Meigs, Sandra, 1953-
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Sandra Meigs is an artist and professor of visual arts at the University of Victoria, and has held previous appointments at the University of Toronto, Georgian College, York University and the Ontario College of Art. Meigs was born in Baltimore, Maryland in 1953. She attended the Rhode Island School of Design, holds a Bachelor of Fine Arts in Mixed Media (1975) from the Nova Scotia College of Art and Design, and a Master of Arts in Philosophy (1980) from Dalhousie University. Her master’s thesis is entitled Universalization and Respect for Persons. She has taught in UVic’s Department of Visual Arts in the Faculty of Fine Arts since 1993, and also served as departmental chair from 1997 to 2002. Meigs’s major areas of interest are painting and art theory.
Meigs’ has exhibited nationally and internationally, with numerous solo and group exhibitions beginning in 1974 with the performance works, “20 Dresses” and “48 Dresses” in Rhode Island and Halifax, respectively. Group shows include “Officina America” Galleria d’Arte Moderne, Bologna, Italy (2002), “Trip-in: The Ontology of the Imaginative Realm” Susan Hobbs Gallery, Toronto (2006) and “It Is What It Is: Canadian Biennial” National Gallery of Canada (2010); notable solo exhibitions include “Reverie” Art Gallery of Greater Victoria (2002), “Strange Loop” Carleton University Art Gallery, Ottawa (2009) and “The Fold Heads” Susan Hobbs Gallery (2010).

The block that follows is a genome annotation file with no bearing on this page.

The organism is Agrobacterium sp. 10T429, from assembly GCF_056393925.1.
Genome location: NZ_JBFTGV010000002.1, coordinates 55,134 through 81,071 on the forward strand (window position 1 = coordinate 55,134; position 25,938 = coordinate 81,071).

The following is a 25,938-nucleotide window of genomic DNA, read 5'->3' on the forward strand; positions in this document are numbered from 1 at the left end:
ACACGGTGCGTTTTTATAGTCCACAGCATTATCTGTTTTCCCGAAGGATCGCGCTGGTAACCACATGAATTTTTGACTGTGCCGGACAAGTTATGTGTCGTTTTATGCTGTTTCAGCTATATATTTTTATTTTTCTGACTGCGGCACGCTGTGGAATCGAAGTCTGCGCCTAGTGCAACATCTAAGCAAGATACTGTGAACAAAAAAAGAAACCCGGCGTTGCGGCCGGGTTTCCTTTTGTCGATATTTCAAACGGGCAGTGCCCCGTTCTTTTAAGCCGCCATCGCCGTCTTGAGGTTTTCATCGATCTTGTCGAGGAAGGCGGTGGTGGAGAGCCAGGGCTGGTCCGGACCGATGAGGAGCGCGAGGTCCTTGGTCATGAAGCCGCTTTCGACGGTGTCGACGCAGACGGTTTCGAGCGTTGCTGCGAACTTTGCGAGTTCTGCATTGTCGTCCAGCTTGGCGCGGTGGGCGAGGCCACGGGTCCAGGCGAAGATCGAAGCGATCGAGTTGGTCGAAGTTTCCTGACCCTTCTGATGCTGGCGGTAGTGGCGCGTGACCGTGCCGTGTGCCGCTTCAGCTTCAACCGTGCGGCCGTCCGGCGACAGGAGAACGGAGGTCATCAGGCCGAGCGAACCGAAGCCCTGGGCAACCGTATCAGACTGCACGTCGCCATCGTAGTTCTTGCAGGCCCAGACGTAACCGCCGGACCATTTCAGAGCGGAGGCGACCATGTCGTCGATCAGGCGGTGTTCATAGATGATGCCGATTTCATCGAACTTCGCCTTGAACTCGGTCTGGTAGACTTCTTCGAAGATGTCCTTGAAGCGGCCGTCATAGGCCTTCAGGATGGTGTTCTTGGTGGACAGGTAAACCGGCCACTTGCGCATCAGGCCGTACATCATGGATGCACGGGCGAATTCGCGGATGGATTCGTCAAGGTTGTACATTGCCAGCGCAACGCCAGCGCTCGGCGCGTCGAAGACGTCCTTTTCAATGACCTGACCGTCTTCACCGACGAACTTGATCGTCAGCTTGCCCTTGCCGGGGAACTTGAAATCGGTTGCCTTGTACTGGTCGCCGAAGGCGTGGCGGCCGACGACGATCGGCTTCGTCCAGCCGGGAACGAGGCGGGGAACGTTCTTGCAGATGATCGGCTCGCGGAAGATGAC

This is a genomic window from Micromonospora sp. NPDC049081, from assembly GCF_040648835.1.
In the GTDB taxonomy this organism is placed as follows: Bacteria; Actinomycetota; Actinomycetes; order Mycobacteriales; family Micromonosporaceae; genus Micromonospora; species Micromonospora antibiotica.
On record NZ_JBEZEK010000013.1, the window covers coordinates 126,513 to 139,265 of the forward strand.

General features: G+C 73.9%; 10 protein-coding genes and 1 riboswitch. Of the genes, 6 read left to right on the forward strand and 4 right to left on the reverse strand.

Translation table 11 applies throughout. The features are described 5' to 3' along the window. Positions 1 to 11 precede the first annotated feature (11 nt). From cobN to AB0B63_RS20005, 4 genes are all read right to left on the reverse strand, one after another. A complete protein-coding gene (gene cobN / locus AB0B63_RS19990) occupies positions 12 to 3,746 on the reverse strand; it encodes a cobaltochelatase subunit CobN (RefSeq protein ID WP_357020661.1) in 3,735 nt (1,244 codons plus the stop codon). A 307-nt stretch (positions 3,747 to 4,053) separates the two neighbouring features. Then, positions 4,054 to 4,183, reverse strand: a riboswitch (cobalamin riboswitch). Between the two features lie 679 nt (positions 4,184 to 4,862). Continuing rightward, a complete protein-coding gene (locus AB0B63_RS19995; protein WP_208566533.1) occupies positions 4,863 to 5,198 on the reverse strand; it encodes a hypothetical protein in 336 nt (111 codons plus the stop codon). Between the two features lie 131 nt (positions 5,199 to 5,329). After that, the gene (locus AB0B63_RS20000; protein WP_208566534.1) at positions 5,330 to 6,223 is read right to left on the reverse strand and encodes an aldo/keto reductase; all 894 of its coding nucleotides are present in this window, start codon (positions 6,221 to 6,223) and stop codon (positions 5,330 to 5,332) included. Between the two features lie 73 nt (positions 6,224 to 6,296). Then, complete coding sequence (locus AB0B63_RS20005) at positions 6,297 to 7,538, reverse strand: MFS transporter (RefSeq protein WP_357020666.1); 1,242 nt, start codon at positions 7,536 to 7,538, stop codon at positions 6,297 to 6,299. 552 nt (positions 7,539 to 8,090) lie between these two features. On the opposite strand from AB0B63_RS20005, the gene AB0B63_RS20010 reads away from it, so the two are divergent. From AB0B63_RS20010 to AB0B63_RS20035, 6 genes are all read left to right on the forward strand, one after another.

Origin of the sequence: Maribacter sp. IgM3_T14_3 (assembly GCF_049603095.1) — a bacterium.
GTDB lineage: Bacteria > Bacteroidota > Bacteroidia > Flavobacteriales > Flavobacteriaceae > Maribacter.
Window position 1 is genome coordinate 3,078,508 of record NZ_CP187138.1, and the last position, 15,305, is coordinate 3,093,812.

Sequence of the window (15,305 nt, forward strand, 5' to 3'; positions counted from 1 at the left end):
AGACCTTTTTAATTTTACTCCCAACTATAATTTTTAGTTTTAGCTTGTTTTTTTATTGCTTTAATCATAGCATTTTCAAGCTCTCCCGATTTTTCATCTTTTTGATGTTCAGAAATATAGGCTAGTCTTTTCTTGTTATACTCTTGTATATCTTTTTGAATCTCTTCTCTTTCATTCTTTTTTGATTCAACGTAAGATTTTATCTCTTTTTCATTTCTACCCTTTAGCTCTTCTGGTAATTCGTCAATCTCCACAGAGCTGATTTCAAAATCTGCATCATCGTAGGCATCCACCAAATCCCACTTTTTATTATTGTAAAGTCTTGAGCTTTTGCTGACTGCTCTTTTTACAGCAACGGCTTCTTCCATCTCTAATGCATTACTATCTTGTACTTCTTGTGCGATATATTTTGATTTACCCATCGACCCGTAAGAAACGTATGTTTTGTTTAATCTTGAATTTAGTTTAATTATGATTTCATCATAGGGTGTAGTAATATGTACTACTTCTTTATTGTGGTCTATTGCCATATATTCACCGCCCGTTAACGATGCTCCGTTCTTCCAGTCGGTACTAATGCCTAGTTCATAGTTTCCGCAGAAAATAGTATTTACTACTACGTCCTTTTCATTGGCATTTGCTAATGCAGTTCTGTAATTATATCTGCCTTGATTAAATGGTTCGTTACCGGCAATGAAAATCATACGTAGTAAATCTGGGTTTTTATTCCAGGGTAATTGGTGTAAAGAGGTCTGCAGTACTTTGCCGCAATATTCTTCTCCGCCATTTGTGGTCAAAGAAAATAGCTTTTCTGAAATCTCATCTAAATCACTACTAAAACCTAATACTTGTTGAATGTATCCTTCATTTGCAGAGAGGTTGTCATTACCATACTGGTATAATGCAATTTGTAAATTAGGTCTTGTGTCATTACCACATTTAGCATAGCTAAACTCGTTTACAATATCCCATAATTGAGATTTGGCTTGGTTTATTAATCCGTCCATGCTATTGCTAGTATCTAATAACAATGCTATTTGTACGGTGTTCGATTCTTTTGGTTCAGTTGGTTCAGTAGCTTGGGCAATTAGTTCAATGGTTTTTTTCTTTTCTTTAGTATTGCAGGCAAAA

Meigs was profiled by Sarah Milroy in the article “Eminent Victorian: Sandra Meigs and the sculpture of painting” (Canadian Art, Summer 2010). Milroy situates Meigs strongly within a challenging experimental tradition in Victoria's art scene that has emerged to contest the photo conceptualism found in Vancouver. Meigs, informed by popular culture, art history, architecture and psychology, creates works described as narrative, gothic, comic and ontological. Milroy observes that the paintings of “The Fold Heads” blur the line between painting and sculpture, with three dimensional elements, such as fabric, emerging from the canvas. Meigs herself describes the works as “getting into that space between the viewer and the picture plane.” In Border Crossings (December 2009) Josée Drouin-Brisebois notes the works in “Strange Loop” – interiors rendered in light grey and white on dark grey backgrounds – were inspired by the mansions of Meigs’ birthplace of Rhode Island and address the notion of separated public and private domestic spaces.
Sandra Meigs is represented by the Susan Hobbs Gallery, Toronto.